Developing Glocalized Materials for EMI Courses in the Humanities

  • Shin-Mei KaoEmail author
  • Hsin-Tien Liao
Part of the English Language Education book series (ELED, volume 8)


English-medium instruction (EMI) courses in an English-as-a-foreign-language (EFL) context are often offered in the academic fields that attract international students, such as engineering, technology, and business. EMI courses in the humanities, however, except for English literature, English language, and linguistics, are not as widely offered as the abovementioned areas in Taiwanese universities. A primary reason for the scarcity of EMI courses in the humanities lies in the argument that to study the local culture, one must know the language first. Thus, international students are traditionally expected to take the humanities courses in Chinese. As geographical boundaries are diminishing, a growing number of international students are showing an interest in interdisciplinary studies related to the culture, arts, languages, peoples, politics, and societies of the host countries. These students are not language majors and thus may need to rely on a lingua franca, such as English, to complete their academic studies in the humanities within a limited time. This chapter will investigate two cases and find out some challenges faced by EMI teachers in designing the humanities courses and their strategies adapted for presenting the materials to meet different needs of their students.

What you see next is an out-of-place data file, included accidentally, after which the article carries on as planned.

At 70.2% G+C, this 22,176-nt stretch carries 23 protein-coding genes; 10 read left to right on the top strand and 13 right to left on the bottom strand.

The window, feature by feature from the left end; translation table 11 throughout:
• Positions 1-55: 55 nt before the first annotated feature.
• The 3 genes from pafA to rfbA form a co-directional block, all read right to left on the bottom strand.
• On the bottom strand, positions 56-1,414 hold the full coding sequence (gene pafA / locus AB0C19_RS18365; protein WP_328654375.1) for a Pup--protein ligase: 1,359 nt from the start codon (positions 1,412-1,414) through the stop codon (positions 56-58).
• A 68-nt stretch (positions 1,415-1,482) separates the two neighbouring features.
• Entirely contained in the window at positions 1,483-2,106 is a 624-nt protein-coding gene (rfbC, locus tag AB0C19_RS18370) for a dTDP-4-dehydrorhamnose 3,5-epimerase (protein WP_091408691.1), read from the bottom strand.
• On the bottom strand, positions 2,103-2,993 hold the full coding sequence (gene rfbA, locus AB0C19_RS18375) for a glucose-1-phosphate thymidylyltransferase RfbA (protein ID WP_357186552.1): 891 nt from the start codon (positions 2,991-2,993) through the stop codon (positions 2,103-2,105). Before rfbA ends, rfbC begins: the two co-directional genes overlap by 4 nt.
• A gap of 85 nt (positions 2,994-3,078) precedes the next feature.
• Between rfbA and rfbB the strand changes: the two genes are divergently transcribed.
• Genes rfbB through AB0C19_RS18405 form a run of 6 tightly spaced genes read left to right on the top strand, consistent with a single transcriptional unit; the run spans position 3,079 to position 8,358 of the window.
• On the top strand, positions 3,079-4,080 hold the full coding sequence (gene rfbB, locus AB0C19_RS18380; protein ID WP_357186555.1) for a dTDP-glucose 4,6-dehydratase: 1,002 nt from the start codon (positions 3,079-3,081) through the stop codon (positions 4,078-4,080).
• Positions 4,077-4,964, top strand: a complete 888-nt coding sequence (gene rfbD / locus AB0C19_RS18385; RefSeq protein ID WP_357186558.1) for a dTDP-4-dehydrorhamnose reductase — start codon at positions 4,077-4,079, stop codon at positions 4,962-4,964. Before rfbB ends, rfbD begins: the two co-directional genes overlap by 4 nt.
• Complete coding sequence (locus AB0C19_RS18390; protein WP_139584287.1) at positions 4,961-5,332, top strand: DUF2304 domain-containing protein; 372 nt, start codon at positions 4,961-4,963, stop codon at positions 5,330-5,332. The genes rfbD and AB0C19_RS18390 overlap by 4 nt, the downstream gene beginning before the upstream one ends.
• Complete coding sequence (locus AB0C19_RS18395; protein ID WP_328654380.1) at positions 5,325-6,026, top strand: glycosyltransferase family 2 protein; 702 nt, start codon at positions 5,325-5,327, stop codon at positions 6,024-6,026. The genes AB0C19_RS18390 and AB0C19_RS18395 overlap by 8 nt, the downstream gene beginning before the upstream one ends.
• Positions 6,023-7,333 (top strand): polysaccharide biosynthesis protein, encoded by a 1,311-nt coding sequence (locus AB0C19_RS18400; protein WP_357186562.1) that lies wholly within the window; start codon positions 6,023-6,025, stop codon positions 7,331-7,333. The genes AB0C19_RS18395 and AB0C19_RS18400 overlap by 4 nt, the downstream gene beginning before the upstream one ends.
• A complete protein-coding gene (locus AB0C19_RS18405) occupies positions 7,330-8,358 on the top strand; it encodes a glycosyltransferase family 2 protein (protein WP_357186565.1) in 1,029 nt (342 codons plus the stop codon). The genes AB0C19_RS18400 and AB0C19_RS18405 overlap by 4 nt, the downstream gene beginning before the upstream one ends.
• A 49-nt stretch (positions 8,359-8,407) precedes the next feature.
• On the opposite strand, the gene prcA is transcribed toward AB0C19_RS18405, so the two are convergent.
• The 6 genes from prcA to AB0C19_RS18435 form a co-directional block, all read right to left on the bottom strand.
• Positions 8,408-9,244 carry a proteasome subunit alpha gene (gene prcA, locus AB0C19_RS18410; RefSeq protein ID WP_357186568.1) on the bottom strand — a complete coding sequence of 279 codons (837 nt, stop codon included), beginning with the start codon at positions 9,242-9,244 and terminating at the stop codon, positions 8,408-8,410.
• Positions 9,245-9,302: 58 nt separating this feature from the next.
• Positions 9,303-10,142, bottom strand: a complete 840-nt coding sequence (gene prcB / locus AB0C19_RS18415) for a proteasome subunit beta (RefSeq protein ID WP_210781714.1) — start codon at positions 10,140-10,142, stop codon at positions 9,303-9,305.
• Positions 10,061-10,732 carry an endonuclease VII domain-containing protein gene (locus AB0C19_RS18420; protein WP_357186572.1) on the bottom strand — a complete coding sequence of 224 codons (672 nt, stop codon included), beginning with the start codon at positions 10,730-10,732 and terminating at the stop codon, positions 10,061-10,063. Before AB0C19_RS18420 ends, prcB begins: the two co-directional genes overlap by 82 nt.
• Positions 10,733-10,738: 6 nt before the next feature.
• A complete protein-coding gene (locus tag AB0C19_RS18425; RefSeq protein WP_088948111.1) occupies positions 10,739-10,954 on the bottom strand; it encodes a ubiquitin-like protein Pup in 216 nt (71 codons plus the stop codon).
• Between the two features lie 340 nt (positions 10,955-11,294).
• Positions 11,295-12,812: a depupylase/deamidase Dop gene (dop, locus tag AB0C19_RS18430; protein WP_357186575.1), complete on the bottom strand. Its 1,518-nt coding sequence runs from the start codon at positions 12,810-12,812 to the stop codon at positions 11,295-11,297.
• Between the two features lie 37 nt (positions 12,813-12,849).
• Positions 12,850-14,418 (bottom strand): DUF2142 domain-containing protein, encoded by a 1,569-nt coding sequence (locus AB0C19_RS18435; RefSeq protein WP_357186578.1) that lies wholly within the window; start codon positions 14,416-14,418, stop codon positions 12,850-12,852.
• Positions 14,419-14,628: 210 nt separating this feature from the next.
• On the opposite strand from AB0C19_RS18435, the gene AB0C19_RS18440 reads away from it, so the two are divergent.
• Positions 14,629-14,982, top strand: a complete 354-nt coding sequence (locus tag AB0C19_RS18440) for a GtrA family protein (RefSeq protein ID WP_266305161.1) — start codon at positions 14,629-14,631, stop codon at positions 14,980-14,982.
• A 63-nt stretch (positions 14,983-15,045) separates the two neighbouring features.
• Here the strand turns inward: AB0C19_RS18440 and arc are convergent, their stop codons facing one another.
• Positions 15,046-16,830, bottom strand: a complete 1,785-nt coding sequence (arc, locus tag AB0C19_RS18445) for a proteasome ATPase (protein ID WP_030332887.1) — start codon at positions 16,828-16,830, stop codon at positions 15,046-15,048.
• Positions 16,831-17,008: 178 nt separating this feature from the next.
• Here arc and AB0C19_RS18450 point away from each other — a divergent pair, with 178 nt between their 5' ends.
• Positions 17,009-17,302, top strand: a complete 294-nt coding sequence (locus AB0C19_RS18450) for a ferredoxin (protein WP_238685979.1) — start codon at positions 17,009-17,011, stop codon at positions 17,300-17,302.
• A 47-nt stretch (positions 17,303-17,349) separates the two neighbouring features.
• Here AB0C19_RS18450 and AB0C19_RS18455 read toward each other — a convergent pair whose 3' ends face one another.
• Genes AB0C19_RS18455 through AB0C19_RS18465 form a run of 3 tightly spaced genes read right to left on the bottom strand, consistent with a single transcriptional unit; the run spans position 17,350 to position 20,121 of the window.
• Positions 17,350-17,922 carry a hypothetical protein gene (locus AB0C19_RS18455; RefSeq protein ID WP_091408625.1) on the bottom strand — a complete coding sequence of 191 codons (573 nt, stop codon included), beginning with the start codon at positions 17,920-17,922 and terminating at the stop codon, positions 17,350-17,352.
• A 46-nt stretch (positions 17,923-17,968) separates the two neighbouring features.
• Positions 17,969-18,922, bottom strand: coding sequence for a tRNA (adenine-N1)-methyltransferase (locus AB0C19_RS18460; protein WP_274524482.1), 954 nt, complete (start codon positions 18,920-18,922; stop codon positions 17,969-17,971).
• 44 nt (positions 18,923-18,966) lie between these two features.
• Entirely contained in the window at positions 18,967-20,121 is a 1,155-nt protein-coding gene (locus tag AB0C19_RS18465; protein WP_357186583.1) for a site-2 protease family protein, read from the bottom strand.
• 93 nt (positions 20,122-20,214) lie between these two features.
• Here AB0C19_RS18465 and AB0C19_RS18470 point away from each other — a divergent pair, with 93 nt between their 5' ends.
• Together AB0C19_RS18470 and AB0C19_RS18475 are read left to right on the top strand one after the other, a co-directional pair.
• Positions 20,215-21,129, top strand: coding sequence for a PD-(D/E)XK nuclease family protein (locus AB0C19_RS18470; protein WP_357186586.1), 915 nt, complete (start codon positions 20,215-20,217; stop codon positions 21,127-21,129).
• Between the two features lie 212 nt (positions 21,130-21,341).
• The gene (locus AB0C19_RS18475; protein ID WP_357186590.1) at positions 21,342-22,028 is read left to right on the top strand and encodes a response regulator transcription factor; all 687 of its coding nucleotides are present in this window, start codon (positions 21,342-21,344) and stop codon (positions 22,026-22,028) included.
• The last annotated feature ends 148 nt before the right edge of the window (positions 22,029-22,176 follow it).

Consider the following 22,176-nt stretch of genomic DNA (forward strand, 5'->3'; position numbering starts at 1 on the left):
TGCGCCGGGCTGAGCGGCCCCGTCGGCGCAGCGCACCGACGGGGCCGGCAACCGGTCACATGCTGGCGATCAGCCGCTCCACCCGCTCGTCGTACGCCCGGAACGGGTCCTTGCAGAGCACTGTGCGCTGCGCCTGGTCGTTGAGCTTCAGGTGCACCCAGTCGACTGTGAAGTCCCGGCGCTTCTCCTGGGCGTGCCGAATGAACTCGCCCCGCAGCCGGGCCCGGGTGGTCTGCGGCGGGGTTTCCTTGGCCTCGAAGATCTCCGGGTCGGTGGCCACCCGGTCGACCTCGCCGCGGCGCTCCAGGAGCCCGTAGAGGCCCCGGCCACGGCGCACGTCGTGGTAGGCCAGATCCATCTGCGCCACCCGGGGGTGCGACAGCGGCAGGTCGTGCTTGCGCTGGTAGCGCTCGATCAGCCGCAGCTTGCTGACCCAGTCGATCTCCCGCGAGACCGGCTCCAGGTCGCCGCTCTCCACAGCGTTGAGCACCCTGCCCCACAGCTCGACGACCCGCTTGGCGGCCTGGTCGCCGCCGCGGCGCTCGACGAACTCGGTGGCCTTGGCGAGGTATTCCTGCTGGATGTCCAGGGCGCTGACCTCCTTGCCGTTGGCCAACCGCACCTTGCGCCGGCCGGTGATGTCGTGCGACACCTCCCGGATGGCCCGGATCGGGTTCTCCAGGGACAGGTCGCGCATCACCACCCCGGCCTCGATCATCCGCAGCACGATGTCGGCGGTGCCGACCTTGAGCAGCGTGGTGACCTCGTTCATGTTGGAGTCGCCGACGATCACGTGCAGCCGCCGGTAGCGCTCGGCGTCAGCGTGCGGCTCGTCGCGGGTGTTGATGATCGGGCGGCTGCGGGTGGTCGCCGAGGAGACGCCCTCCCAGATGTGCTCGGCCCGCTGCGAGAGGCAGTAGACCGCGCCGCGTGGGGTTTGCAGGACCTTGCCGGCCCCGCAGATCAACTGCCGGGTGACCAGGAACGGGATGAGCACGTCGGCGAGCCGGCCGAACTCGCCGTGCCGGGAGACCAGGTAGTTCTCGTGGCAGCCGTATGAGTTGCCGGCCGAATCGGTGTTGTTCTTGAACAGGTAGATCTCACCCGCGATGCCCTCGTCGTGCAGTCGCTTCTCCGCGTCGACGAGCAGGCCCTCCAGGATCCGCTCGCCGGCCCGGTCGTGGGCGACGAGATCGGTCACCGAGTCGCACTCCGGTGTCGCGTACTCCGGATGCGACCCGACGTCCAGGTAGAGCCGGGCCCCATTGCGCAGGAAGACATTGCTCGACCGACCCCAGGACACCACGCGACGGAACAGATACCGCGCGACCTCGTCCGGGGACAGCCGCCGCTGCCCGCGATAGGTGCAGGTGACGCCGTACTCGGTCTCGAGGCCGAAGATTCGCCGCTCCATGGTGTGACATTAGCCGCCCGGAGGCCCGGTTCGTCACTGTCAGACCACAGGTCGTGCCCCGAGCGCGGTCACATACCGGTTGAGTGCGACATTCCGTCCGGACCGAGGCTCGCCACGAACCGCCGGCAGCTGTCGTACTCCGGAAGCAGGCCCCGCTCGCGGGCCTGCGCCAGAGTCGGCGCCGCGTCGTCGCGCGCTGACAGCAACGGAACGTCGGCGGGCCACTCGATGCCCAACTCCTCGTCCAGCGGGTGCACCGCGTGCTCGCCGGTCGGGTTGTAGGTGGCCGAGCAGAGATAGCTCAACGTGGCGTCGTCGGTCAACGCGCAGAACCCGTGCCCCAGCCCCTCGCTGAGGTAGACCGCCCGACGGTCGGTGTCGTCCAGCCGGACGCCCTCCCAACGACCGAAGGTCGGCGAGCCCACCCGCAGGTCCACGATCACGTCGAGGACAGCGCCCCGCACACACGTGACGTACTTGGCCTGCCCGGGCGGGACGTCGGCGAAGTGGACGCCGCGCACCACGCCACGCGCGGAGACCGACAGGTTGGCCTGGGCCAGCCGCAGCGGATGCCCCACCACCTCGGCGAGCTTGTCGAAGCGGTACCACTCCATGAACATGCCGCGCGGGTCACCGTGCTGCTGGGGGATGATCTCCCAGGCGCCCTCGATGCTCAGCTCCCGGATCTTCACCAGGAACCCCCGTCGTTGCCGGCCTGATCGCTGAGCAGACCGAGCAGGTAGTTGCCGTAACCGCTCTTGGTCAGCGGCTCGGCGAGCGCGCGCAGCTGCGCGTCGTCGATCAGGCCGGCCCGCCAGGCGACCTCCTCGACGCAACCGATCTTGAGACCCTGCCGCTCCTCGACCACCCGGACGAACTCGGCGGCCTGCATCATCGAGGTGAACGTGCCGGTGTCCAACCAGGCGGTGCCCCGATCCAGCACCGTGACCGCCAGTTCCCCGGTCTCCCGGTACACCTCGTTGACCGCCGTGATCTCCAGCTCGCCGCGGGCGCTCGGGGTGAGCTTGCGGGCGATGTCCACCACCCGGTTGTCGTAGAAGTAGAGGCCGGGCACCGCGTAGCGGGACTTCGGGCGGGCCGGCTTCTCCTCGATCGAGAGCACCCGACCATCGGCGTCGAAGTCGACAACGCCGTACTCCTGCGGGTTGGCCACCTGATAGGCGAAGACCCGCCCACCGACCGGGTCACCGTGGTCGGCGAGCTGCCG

The chapter will first review the current situation and the types of EMI courses in the humanities in Taiwanese universities. Next, two courses dealing with regional arts and history will be examined in terms of their material design. The data come from interviews with the instructors and analysis of the course materials, including lecture notes, classroom presentation slides, syllabi, and teacher-developed course materials. Finally, the chapter concludes with a discussion of the challenges of conducting a humanities EMI course and possible strategies for coping with these difficulties.


International Student Language Background Local Student Taiwanese Student Folk Belief 
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Copyright information

© Springer Nature Singapore Pte Ltd. 2017

Authors and Affiliations

  1. 1.Department of Foreign Languages and LiteratureNational Cheng Kung UniversityTainanTaiwan
  2. 2.College of HumanitiesNational Taiwan University of ArtsNew Taipei CityTaiwan

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